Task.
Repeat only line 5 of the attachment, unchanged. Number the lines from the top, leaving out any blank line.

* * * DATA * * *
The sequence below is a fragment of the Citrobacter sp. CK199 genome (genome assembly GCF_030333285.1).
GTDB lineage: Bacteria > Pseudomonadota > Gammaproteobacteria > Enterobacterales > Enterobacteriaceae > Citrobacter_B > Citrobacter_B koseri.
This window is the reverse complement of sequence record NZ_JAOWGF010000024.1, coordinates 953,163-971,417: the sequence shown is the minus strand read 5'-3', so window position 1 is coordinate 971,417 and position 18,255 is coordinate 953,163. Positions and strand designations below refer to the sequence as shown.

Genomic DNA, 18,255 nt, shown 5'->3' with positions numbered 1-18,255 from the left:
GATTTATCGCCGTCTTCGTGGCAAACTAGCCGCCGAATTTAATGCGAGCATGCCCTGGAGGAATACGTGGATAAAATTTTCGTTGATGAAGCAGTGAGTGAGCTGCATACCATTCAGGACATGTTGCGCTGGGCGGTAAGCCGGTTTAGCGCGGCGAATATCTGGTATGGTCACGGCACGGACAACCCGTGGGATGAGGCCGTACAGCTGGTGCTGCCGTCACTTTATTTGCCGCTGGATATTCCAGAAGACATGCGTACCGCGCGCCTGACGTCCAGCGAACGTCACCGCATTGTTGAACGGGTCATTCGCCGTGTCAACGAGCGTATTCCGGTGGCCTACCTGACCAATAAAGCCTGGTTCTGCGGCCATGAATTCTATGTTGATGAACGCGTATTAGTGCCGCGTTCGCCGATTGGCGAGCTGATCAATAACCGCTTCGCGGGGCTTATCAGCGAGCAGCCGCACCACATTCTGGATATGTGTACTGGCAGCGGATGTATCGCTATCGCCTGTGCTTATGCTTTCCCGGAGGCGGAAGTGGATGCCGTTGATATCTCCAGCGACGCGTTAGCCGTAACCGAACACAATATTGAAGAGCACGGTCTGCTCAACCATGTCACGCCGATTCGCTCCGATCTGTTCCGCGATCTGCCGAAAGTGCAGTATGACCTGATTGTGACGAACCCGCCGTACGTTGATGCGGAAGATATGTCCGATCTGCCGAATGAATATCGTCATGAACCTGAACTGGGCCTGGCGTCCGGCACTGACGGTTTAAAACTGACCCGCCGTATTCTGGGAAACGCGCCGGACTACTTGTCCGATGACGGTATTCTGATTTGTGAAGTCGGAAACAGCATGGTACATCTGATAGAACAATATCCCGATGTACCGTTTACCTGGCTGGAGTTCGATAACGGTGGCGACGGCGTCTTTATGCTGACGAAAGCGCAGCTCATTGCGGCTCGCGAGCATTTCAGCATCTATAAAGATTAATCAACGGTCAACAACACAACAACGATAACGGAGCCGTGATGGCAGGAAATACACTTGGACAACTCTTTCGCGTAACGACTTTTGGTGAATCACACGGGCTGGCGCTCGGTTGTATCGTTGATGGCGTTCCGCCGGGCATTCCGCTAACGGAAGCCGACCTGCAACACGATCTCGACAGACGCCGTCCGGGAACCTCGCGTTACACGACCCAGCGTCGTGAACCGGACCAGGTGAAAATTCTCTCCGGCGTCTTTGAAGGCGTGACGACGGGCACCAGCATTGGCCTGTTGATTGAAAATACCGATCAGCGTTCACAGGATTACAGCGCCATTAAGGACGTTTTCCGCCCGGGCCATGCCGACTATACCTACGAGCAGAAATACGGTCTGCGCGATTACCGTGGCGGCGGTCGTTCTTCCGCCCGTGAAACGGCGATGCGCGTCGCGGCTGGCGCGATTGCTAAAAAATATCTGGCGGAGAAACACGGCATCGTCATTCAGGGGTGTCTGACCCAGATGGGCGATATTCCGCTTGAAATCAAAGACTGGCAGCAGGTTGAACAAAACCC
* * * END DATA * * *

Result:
GATTTATCGCCGTCTTCGTGGCAAACTAGCCGCCGAATTTAATGCGAGCATGCCCTGGAGGAATACGTGGATAAAATTTTCGTTGATGAAGCAGTGAGTGAGCTGCATACCATTCAGGACATGTTGCGCTGGGCGGTAAGCCGGTTTAGCGCGGCGAATATCTGGTATGGTCACGGCACGGACAACCCGTGGGATGAGGCCGTACAGCTGGTGCTGCCGTCACTTTATTTGCCGCTGGATATTCCAGAAGACATGCGTACCGCGCGCCTGACGTCCAGCGAACGTCACCGCATTGTTGAACGGGTCATTCGCCGTGTCAACGAGCGTATTCCGGTGGCCTACCTGACCAATAAAGCCTGGTTCTGCGGCCATGAATTCTATGTTGATGAACGCGTATTAGTGCCGCGTTCGCCGATTGGCGAGCTGATCAATAACCGCTTCGCGGGGCTTATCAGCGAGCAGCCGCACCACATTCTGGATATGTGTACTGGCAGCGGATGTATCGCTATCGCCTGTGCTTATGCTTTCCCGGAGGCGGAAGTGGATGCCGTTGATATCTCCAGCGACGCGTTAGCCGTAACCGAACACAATATTGAAGAGCACGGTCTGCTCAACCATGTCACGCCGATTCGCTCCGATCTGTTCCGCGATCTGCCGAAAGTGCAGTATGACCTGATTGTGACGAACCCGCCGTACGTTGATGCGGAAGATATGTCCGATCTGCCGAATGAATATCGTCATGAACCTGAACTGGGCCTGGCGTCCGGCACTGACGGTTTAAAACTGACCCGCCGTATTCTGGGAAACGCGCCGGACTACTTGTCCGATGACGGTATTCTGATTTGTGAAGTCGGAAACAGCATGGTACATCTGATAGAACAATATCCCGATGTACCGTTTACCTGGCTGGAGTTCGATAACGGTGGCGACGGCGTCTTTATGCTGACGAAAGCGCAGCTCATTGCGGCTCGCGAGCATTTCAGCATCTATAAAGATTAATCAACGGTCAACAACACAACAACGATAACGGAGCCGTGATGGCAGGAAATACACTTGGACAACTCTTTCGCGTAACGACTTTTGGTGAATCACACGGGCTGGCGCTCGGTTGTATCGTTGATGGCGTTCCGCCGGGCATTCCGCTAACGGAAGCCGACCTGCAACACGATCTCGACAGACGCCGTCCGGGAACCTCGCGTTACACGACCCAGCGTCGTGAACCGGACCAGGTGAAAATTCTCTCCGGCGTCTTTGAAGGCGTGACGACGGGCACCAGCATTGGCCTGTTGATTGAAAATACCGATCAGCGTTCACAGGATTACAGCGCCATTAAGGACGTTTTCCGCCCGGGCCATGCCGACTATACCTACGAGCAGAAATACGGTCTGCGCGATTACCGTGGCGGCGGTCGTTCTTCCGCCCGTGAAACGGCGATGCGCGTCGCGGCTGGCGCGATTGCTAAAAAATATCTGGCGGAGAAACACGGCATCGTCATTCAGGGGTGTCTGACCCAGATGGGCGATATTCCGCTTGAAATCAAAGACTGGCAGCAGGTTGAACAAAACCC